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Floodwaters from Tropical Storm Harvey surround homes in Port Arthur, Texas, Thursday, Aug. 31, 2017. (Gerald Herbert / AP)

What began as a Category 4 Hurricane has now weakened to a tropical depression, and the region that was pounded with heavy rain for six straight days is finally beginning to survey the damage that some experts say will cost more than Katrina and Sandy combined to repair.

The remnants of the hurricane, which has killed at least 38 people, began traveling up the Mississippi Delta this morning. Although it appears the worst is over for Texas, many areas remain underwater and tens of thousands of people are still seeking refuge in overflowing shelters.

More on Harvey:

  • Two explosions were reported at the Arkema chemical plant in Crosby, Texas, this morning, about 25 miles northeast of Houston. The explosion sent at least 15 officers to the hospital, and residents within a 1.5-mile radius were asked to evacuate. The owner of the plant later said he "fully expects" more chemical fires to occur.
  • Officials in Beaumont, Texas issued a statement Thursday saying that the city had lost its main and secondary water supply as a result of the extreme flooding. Baptist Beaumont Hospital was forced to evacuate due to the lack of water.
  • Press Secretary Sarah Sanders said that the president and first lady will travel to Texas and Louisiana Saturday, and will likely visit the Houston area and Lake Charles.
  • FEMA reported that 95,745 people in Texas have applied for emergency assistance, which includes financial help with repairs and lost property. So far FEMA has disbursed about $57 million to citizens in Texas.
  • Acting DHS Secretary Tom Bossert estimates that 100k houses have been affected by Harvey.
  • Sanders said Thursday that Trump will pledge $1 million of "personal money" to Hurricane Harvey relief.

National rescue operations:

  • The U.S. has deployed more than 6,000 active-duty troops to respond to Harvey, and an additional 1,100 are prepared to join them, according to the defense department.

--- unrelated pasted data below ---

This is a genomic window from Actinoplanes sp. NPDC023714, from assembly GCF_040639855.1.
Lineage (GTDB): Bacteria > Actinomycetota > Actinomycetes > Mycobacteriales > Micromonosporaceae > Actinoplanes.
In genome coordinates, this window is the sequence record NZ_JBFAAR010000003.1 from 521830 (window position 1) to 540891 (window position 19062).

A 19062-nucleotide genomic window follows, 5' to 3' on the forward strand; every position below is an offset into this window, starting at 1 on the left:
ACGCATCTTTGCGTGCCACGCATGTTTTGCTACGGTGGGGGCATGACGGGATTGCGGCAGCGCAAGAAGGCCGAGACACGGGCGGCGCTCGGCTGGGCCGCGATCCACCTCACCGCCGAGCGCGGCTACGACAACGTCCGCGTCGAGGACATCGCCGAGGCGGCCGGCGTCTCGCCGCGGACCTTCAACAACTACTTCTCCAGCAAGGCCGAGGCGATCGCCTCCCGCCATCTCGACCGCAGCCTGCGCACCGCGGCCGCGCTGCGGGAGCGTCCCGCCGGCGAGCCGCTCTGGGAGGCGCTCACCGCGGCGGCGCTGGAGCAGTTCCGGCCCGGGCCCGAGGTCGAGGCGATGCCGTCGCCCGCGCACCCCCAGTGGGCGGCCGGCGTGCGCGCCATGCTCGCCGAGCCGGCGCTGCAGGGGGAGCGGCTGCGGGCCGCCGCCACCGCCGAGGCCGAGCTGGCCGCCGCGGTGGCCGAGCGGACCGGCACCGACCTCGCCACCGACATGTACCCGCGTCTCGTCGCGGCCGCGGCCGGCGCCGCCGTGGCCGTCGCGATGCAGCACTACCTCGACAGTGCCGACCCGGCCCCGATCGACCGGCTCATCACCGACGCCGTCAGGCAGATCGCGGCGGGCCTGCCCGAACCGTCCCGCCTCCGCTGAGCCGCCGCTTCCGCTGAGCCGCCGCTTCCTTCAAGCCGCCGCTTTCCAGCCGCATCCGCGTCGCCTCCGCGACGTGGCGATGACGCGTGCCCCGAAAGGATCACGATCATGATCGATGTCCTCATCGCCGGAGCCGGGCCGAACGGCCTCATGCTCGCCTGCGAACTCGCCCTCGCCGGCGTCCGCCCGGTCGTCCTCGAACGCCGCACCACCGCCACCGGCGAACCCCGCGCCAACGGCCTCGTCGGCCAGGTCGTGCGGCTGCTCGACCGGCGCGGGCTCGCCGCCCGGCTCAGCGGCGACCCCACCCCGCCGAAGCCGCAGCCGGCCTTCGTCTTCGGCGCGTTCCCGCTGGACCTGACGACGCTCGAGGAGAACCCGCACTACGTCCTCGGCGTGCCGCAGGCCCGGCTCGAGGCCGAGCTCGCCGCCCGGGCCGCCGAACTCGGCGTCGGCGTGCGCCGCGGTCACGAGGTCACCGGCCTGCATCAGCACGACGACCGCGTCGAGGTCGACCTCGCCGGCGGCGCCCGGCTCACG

• The Coast Guard has sent 42 helicopters and seven fixed-wing aircrafts.
  • The Texas National Guard and other supporting National Guards have sent 39 helicopters.
  • The Marine Corps has two reserve battalions in place.
  • Two US Navy warships — the USS Oak Hill and the USS Kearsarge — are set to sail to the region later today to provide additional assistance.

Go deeper:

Go deeper

Updated 21 mins ago - Politics & Policy

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DOJ: Capitol rioter threatened to "assassinate" Alexandria Ocasio-Cortez

Supporters of former President Trump storm the U.S. Captiol on Jan. 6. Photo: Kent Nishimura / Los Angeles Times via Getty Images

A Texas man who has been charged with storming the U.S. Capitol in the deadly Jan. 6 siege posted death threats against Rep. Alexandria Ocasio-Cortez (D-N.Y.), the Department of Justice said.

The big picture: Garret Miller faces five charges in connection to the riot by supporters of former President Trump, including violent entry and disorderly conduct on Capitol grounds and making threats. According to court documents, Miller posted violent threats online the day of the siege, including tweeting “Assassinate AOC.”

Schumer calls for IG probe into alleged plan by Trump, DOJ lawyer to oust acting AG

Jeffrey Clark speaks next to Deputy US Attorney General Jeffrey Rosen at a news conference in October. Photo: Yuri Gripas/AFP via Getty Images.

Senate Majority Leader Chuck Schumer (D-N.Y.) on Saturday called for the Justice Department inspector general to investigate an alleged plan by former President Trump and a DOJ lawyer to remove the acting attorney general and replace him with someone more willing to investigate unfounded claims of election fraud.

Driving the news: The New York Times first reported Friday that the lawyer, Jeffrey Clark, allegedly devised "ways to cast doubt on the election results and to bolster Mr. Trump’s continuing legal battles and the pressure on Georgia politicians. Because Mr. [Jeffrey] Rosen had refused the president’s entreaties to carry out those plans, Mr. Trump was about to decide whether to fire Mr. Rosen and replace him with Mr. Clark."